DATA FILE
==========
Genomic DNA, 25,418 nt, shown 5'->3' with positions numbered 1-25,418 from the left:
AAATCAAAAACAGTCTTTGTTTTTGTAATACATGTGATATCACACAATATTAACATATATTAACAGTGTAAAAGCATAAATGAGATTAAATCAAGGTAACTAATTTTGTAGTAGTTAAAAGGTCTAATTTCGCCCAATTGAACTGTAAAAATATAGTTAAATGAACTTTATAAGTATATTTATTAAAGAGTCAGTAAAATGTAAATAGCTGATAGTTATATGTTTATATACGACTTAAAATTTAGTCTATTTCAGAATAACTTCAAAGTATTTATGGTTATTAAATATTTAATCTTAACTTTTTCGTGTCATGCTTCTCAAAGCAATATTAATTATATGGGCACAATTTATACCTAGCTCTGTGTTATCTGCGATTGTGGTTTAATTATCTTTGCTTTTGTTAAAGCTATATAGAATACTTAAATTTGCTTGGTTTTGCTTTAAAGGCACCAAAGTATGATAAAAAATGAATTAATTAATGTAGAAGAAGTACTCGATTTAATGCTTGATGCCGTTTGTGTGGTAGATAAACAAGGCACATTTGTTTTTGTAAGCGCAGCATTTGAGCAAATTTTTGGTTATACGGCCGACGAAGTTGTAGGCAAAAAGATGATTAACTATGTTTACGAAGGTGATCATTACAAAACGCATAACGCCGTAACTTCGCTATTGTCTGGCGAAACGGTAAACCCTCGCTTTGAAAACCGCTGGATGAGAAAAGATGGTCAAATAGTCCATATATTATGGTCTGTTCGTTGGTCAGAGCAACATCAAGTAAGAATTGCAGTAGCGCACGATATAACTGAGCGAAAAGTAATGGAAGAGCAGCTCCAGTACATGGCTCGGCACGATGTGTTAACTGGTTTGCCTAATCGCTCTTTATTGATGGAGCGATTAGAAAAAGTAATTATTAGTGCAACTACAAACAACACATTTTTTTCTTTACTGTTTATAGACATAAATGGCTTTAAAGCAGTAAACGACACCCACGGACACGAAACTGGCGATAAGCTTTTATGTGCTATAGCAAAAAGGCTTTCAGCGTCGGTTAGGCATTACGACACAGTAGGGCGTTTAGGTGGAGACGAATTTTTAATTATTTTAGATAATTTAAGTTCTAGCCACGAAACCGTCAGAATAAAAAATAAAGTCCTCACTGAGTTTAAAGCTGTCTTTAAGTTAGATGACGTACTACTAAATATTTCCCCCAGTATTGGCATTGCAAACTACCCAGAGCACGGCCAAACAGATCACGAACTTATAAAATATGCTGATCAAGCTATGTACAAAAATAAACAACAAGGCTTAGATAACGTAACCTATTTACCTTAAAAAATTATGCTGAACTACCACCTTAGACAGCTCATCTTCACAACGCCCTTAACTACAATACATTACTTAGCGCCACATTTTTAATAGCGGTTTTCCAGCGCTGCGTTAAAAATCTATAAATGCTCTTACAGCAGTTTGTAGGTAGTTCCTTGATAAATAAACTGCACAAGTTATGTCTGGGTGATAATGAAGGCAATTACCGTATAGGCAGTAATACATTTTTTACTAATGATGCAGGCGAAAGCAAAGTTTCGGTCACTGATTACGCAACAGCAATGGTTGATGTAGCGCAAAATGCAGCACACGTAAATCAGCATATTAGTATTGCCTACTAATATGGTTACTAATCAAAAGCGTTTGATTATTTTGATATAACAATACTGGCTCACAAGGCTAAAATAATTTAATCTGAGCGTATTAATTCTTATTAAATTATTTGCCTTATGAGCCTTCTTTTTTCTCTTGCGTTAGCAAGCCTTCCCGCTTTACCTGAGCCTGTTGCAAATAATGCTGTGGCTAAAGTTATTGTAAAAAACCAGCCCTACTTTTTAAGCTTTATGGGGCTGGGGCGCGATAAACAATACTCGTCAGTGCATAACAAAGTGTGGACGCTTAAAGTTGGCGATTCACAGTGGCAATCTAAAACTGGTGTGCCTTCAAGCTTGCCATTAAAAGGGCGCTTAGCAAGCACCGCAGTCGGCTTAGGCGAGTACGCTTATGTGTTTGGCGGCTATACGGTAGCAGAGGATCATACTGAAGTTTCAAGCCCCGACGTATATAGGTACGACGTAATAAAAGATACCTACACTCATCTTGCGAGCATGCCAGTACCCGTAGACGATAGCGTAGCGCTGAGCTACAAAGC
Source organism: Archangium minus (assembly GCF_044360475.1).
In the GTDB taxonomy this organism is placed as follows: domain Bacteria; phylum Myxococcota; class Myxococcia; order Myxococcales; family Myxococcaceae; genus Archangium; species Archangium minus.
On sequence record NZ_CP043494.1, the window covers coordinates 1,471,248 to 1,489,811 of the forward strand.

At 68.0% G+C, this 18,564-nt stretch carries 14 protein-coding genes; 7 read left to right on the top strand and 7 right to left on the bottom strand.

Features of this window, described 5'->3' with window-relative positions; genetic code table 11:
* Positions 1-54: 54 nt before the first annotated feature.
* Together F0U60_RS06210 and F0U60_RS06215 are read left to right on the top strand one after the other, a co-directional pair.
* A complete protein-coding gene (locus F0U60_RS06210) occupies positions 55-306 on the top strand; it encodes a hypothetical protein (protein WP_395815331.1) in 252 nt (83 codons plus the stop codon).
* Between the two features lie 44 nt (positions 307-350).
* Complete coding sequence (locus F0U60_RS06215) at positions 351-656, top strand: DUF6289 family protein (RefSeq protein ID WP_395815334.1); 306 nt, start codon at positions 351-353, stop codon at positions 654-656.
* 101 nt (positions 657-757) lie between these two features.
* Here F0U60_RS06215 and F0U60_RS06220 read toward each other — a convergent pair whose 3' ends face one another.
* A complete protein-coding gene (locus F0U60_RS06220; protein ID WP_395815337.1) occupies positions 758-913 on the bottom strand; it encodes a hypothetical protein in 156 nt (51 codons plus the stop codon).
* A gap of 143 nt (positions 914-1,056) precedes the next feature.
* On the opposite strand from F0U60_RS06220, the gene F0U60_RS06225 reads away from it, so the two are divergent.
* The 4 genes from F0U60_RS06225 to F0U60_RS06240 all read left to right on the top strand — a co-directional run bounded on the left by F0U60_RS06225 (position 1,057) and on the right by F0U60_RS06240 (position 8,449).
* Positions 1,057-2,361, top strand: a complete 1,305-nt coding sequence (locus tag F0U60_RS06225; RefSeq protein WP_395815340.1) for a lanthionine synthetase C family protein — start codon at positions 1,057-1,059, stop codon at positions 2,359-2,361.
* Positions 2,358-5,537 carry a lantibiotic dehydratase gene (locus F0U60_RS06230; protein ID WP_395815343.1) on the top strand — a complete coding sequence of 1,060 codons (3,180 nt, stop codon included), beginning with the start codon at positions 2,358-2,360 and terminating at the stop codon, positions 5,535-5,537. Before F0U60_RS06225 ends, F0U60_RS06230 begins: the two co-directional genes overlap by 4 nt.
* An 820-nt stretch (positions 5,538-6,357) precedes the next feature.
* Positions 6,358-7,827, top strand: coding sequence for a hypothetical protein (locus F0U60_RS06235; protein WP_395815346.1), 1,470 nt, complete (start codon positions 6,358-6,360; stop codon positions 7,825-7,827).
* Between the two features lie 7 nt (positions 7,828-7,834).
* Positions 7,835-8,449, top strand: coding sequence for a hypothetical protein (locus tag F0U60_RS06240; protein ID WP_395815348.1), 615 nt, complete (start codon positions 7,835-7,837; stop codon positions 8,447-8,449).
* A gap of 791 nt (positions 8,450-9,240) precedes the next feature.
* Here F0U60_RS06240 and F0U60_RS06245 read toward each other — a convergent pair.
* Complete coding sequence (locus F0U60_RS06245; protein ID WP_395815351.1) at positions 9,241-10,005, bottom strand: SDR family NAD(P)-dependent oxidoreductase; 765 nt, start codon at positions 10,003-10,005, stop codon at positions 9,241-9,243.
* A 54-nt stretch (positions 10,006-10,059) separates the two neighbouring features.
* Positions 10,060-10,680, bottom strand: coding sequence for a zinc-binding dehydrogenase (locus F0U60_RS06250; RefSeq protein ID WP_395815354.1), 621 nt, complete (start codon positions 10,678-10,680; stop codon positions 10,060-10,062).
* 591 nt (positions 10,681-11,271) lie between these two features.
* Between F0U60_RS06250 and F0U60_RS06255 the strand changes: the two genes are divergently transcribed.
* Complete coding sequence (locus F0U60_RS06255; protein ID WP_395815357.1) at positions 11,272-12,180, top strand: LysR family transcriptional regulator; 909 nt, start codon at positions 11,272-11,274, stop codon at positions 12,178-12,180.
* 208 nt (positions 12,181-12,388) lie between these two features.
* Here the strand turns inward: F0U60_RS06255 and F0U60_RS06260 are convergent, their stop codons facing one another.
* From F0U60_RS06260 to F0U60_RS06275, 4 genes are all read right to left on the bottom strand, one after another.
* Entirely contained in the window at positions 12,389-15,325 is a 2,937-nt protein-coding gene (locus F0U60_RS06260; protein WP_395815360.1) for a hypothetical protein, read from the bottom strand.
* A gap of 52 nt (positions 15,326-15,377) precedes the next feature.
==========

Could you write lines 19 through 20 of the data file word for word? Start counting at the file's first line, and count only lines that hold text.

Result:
* Positions 1,057-2,361, top strand: a complete 1,305-nt coding sequence (locus tag F0U60_RS06225; RefSeq protein WP_395815340.1) for a lanthionine synthetase C family protein — start codon at positions 1,057-1,059, stop codon at positions 2,359-2,361.
* Positions 2,358-5,537 carry a lantibiotic dehydratase gene (locus F0U60_RS06230; protein ID WP_395815343.1) on the top strand — a complete coding sequence of 1,060 codons (3,180 nt, stop codon included), beginning with the start codon at positions 2,358-2,360 and terminating at the stop codon, positions 5,535-5,537. Before F0U60_RS06225 ends, F0U60_RS06230 begins: the two co-directional genes overlap by 4 nt.